• There are no eligibility requirements in California for volunteering to register others to vote. However, if you help someone fill out an affidavit of registration, you do have to fill in your information and sign the affidavit in the spaces provided
        • Registration incentives are prohibited under election code unless they are given to everyone, including those who choose not to register
        • If you have volunteers helping you, make sure they are properly trained and know the rules as well.
    • During Your Event
      • On the day of, make sure you have everything you need for a successful event:
        • Have your supplies ready. Potential things to have on hand:
          • Tables
          • Chairs
          • Paper voter registration forms
          • School Chrome books/laptops for online registration and signing up voters for WheresMyBallot?
          • Clipboards
          • Pens (blue/black)
          • Poster/banner to advertise the event
          • Give-away items
        • Encourage these three steps
          1. Register/pre-register to vote
          2. Sign up for WheresMyBallot?
          3. Vote
        • Check the forms for completion
          • Must have:
            • Checked the appropriate boxes indicating eligibility to vote
            • Full name
            • Date of Birth
            • Identification (if not provided on form, may be required when first voting)
            • Residence address
            • Signature
        • Remember to remain nonpartisan and give a form to anyone who asks for one
        • Remind students it is optional to register/pre-register to vote, not everyone is eligible
    • Political Parties
      • These are the qualified political parties in California. You can provide the link for more information about the parties if there are questions. https://www.sos.ca.gov/elections/political-parties/party-statements
        • American Independent
        • Democratic Party
        • Green Party
        • Libertarian Party
        • Peace and Freedom Party
        • Republican Party
      • “Independent” is not a political party affiliation in California, No Party Preference means that you are not affiliated with any political party.
  • Step 4: Completion
    • Once your event is over, you will provide feedback about how your event went. Contact information is provided at the end.
      • Deliver the voter registration forms to the Marin County Elections Department or put them in the mail within three business days after your event.
      • Provide feedback to the Elections Department about your outreach numbers- the good, the bad, and what we can do to improve the program for future ambassadors. Contact Megan Stone.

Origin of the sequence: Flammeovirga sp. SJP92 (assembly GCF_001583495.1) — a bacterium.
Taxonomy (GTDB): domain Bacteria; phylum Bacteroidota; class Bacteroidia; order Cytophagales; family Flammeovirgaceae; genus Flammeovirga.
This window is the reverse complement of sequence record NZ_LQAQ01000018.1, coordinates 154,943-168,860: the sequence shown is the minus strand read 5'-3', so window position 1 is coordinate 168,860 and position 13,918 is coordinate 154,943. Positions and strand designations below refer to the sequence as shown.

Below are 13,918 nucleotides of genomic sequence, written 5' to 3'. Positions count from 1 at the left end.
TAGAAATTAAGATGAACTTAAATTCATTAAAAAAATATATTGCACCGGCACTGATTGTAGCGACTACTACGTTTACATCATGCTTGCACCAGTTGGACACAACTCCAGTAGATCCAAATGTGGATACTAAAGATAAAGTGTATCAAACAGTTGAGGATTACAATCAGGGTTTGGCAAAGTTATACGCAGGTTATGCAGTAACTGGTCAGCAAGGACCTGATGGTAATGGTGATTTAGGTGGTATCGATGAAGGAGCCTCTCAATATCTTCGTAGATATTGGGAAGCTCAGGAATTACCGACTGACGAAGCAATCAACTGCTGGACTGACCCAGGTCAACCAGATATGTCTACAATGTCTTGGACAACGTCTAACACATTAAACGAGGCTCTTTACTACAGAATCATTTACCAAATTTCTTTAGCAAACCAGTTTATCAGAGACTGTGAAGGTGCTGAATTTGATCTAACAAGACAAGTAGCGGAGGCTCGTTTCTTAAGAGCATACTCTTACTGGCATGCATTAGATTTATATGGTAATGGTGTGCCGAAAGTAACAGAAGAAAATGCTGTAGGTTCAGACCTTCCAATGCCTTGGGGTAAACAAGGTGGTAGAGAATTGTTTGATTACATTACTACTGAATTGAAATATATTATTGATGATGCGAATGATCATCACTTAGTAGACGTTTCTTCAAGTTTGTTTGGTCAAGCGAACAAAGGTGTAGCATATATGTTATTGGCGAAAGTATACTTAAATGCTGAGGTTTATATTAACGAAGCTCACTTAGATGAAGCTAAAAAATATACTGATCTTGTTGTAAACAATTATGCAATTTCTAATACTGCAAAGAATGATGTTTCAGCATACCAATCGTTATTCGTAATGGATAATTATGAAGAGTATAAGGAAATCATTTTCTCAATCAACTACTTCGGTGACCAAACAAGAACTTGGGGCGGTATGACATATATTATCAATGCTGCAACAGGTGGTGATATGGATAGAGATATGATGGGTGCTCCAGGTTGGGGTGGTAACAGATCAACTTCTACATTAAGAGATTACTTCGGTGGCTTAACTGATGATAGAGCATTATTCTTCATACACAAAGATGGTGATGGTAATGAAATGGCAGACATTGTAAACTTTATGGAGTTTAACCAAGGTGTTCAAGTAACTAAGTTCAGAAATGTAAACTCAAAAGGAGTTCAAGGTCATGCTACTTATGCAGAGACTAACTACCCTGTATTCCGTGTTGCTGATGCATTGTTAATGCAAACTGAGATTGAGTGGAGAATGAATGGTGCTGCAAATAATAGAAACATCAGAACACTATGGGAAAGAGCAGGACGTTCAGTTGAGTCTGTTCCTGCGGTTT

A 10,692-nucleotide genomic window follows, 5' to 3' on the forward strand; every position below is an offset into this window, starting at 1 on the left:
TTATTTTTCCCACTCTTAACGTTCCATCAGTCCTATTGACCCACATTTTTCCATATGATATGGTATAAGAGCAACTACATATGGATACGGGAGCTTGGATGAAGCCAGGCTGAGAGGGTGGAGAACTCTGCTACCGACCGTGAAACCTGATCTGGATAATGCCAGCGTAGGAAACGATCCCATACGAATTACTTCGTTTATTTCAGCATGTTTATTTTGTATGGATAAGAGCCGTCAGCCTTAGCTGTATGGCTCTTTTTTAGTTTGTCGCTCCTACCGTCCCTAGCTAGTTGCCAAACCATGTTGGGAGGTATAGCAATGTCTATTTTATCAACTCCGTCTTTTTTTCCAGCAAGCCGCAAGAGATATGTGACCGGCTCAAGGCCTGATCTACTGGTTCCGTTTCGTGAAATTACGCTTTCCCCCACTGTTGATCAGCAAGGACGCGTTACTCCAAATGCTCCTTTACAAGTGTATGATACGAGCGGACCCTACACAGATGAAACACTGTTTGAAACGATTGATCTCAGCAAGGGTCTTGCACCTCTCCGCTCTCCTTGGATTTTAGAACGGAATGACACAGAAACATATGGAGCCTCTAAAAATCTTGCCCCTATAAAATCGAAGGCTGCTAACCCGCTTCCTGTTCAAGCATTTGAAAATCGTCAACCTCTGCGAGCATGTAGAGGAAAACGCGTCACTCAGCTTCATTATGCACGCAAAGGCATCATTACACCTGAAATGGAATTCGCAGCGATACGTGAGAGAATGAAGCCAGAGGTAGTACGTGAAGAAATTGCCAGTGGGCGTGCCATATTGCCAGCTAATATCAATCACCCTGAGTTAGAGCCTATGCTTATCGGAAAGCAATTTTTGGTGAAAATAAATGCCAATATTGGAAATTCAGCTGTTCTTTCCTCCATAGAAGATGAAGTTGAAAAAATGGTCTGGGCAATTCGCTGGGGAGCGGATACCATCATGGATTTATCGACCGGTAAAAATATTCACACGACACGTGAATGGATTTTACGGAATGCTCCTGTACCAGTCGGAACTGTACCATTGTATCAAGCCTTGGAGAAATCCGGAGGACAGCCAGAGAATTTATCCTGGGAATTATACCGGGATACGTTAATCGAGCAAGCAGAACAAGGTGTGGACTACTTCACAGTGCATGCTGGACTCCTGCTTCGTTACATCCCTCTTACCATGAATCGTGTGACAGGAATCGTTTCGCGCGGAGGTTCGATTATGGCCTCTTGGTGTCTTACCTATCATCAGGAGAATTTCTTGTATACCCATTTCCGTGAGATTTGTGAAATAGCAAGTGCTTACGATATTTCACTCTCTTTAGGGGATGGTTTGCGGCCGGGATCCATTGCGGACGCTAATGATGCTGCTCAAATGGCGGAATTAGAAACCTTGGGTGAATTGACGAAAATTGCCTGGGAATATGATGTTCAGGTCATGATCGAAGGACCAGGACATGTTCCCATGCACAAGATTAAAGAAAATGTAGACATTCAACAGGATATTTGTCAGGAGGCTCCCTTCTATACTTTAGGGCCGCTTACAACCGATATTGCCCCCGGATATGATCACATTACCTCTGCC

• Based off the number of completed forms you have, people who registered online, and people who came to the table or attended your event, make an estimate about how many people you reached. Record these numbers to report to the Elections Department.
        • Share any photos or videos from your event:
          • Please complete and return the photo/video release form included in your orientation packet if you are featured in any photos/videos

Voting FAQ’s

Common Questions & Answers

Here are answers to common questions about registering to vote and voting.

  • Why should I vote?
    • Your vote is your voice. Voting is an opportunity to have your voice be heard by those who represent you. It can have a direct impact on you and your community.
    • Young people make up a large portion of the voting-eligible population, yet historically turn out in lower numbers. This means the youth vote is a powerful political force and has the potential to sway elections. Every vote matters.
  • Why should I register to vote?
    • You cannot vote if you don’t register. Even if you haven’t decided who/what you will vote for, you should register to be ready to vote when the time comes.
  • Who can register to vote in California?
    • To register in California, you must be:
      • A United States citizen and a resident of California,
      • 18 years old or older on Election Day,
      • Not currently in state or federal prison or on parole for the conviction of a felony, and
      • Not currently found mentally incompetent to vote by a court.
  • I am not old enough to vote. Why pre-register?
    • Pre-registering allows you to vote as soon as you turn 18. Pre-registering at 16 or 17 engages you in the electoral process even before you can vote. Studies show young voters are more likely to vote when eligible if included early on.
  • What do I need to register or pre-register to vote?
    • To identify yourself, the voter registration form asks for either your:
      • California Driver’s License number,
      • California I.D. number, or
      • the last four digits of your Social Security Number
    • You may leave this blank if you do not have any of these identification methods.
  • Do I need to show identification before I vote?
    • In most cases, California voters are not required to show identification before voting. First time voters in a federal election may be required to show ID before voting if you did not include any identification information on your voter registration.
    • It is a good idea to bring identification with you when you vote for the first time. A poll worker may ask to see your identification if you mailed your voter registration application and did not include your driver license number, California identification number, or the last four digits of your Social Security number.